Routine but skillful, "P2" is a minimalist horror-thriller that takes a bare-bones premise and uses it to string up a series of escalatingly tense situations. Like 2005's airplane-set "Red Eye
," first-time writer-director Franck Khalfoun places a protagonist and an antagonist in a claustrophobic setting and then allows their twisted relationship to go where it may as one fights for survival against the psychopathic other. Subplots are blessedly absent from the proceedings as the viewer is drawn into a jittery cat-and-mouse game for almost ninety solid minutes.
It's Christmas Eve, and young NYC businesswoman Angela Bridges (Rachel Nichols) is running late for a family get-together in New Jersey. Once inside the building's isolated parking garage, she is dismayed to learn that her car won't start. When security guard Thomas' (Wes Bentley) attempts to jump-start her battery fail, Angela decides to bite the bullet and take a cab home. There's only one problem: all of the exits are locked or closed off, and no one is around to help her. Long before the night is out, Angela will be fighting for her life against Thomas, a lonely lunatic who will do whatever it takesincluding murderto spend the holiday with her.
Produced and co-written by Alexandre Aja and Gregory Levasseur, the team behind 2005's "High Tension
" and 2006's "The Hills Have Eyes
" remake, "P2" mixes old-fashioned Hitchcockian suspense with a more modern mean streak of blood and guts. That the mayhem takes place on Christmasa largely joyous holidayand is scored much of the time by a number of seasonal songs, including Eartha Kitt's "Santa Baby" and Elvis Presley's "Blue Christmas," appropriately shades the picture with an additional creepy undercurrent. Meanwhile, the dark and dank parking garage becomes a third major character in itself as director Franck Khalfoun runs with using its empty corridors and elevators for all they're worth.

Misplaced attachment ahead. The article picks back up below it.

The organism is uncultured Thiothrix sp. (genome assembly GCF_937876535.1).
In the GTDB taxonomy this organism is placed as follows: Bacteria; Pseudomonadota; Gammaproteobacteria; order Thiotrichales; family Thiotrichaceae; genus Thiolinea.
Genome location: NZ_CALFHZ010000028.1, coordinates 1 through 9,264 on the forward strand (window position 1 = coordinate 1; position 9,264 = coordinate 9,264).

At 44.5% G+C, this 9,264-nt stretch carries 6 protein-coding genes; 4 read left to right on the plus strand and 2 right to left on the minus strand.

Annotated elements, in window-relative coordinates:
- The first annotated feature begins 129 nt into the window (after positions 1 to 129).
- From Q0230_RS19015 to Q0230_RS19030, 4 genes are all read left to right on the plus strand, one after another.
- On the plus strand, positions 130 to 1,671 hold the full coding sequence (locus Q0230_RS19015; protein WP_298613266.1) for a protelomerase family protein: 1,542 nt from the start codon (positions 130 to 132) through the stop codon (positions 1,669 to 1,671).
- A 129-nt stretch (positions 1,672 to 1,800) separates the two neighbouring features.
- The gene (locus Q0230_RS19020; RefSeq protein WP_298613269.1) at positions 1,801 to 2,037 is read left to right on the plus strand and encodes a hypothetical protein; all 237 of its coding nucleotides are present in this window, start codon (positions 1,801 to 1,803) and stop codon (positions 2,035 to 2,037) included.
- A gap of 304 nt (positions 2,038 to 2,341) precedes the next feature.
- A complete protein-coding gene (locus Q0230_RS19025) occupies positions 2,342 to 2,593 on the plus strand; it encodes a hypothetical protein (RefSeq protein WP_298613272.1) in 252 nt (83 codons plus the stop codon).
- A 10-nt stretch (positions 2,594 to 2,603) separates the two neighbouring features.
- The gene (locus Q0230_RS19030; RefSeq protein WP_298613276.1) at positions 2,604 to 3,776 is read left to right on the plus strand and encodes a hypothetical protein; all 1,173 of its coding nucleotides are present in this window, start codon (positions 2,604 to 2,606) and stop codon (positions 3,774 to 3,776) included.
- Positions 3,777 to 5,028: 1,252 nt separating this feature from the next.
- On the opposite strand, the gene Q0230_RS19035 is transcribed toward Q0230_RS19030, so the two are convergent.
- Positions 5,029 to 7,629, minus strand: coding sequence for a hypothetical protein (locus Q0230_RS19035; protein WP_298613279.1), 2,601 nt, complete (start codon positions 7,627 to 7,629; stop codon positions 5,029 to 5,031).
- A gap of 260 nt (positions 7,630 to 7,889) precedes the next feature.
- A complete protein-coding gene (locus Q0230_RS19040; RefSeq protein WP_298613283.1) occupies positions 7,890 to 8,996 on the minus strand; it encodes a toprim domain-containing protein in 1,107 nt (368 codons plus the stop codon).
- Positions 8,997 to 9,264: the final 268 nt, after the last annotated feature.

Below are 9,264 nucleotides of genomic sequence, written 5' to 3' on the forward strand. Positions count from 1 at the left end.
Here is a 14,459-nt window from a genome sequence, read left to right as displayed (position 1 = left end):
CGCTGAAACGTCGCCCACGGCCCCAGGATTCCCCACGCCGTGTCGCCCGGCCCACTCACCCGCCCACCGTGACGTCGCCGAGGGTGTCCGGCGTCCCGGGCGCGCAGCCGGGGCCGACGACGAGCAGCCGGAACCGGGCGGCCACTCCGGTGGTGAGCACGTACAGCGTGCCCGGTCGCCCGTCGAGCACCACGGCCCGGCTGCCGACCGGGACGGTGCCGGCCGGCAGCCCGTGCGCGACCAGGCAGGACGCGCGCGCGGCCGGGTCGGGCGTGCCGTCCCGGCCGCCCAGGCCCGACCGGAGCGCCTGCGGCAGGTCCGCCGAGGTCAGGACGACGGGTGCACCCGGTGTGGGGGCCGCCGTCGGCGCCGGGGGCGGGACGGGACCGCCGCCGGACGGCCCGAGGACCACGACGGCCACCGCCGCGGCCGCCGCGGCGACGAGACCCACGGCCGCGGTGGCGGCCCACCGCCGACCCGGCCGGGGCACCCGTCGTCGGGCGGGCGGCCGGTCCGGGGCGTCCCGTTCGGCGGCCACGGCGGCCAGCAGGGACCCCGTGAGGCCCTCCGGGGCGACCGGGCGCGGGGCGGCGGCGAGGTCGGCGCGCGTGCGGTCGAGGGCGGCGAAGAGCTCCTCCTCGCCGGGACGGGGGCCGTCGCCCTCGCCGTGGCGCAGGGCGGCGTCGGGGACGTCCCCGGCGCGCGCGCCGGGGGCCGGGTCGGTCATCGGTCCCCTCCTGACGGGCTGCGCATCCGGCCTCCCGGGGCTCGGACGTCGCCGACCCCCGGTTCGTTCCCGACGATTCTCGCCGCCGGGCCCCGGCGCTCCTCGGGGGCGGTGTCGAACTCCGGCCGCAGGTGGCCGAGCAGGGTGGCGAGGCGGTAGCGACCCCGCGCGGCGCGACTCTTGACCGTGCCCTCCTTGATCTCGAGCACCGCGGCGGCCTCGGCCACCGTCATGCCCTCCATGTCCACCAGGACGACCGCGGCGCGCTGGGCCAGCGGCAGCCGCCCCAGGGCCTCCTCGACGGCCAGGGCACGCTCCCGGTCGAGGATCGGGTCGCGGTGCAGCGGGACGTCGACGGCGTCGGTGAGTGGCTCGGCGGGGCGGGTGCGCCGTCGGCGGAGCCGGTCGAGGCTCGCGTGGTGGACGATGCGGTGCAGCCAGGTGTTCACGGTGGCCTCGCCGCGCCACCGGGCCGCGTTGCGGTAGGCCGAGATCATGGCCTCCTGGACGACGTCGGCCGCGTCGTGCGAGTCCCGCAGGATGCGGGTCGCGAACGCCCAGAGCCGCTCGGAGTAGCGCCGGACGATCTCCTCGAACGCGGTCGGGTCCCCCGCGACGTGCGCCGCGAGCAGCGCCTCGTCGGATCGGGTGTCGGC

Rachel Nichols (2005's "The Amityville Horror
") is a revelation as Angela, a workaholic gal who doesn't quite put into perspective what her loved ones mean to her until she is placed in a position where she knows she may never get to see them again. Nichols is wholly convincing in the physically and emotionally trying role, crying and running and pleading and ultimately coming into her own as a resourceful heroine whose strength is her greatest attribute. As the mentally ill and particularly dangerous Thomas, Wes Bentley (2007's "Ghost Rider
") struggles to keep pace with Nichols' standout turn. His character is certainly spiteful, but too often Bentley goes way over the top, seemingly channeling Jack Nicholson in "The Shining
" but not doing as good of a job. It might have been more effective to keep Thomas in the shadows for the first half, leaving Angela and the viewer wondering who it is that is stalking her.
From a point-by-point perspective, "P2" is a bit overly familiar and by-the-numbers. Its predictability, however, makes room for director Frank Khalfoun to occasionally toy with his audience, leaving them off-balance and unsure of what is coming around every corner. A scene that finds Angela closing herself in an elevator and calling for help over the emergency speaker is especially clever in the scary payoff it provides. Watching "P2," it is clear that the territory being covered has been explored time and again in other similar films. The inspired showmanship of the project is where the film gratifyingly elevates above the genre norm.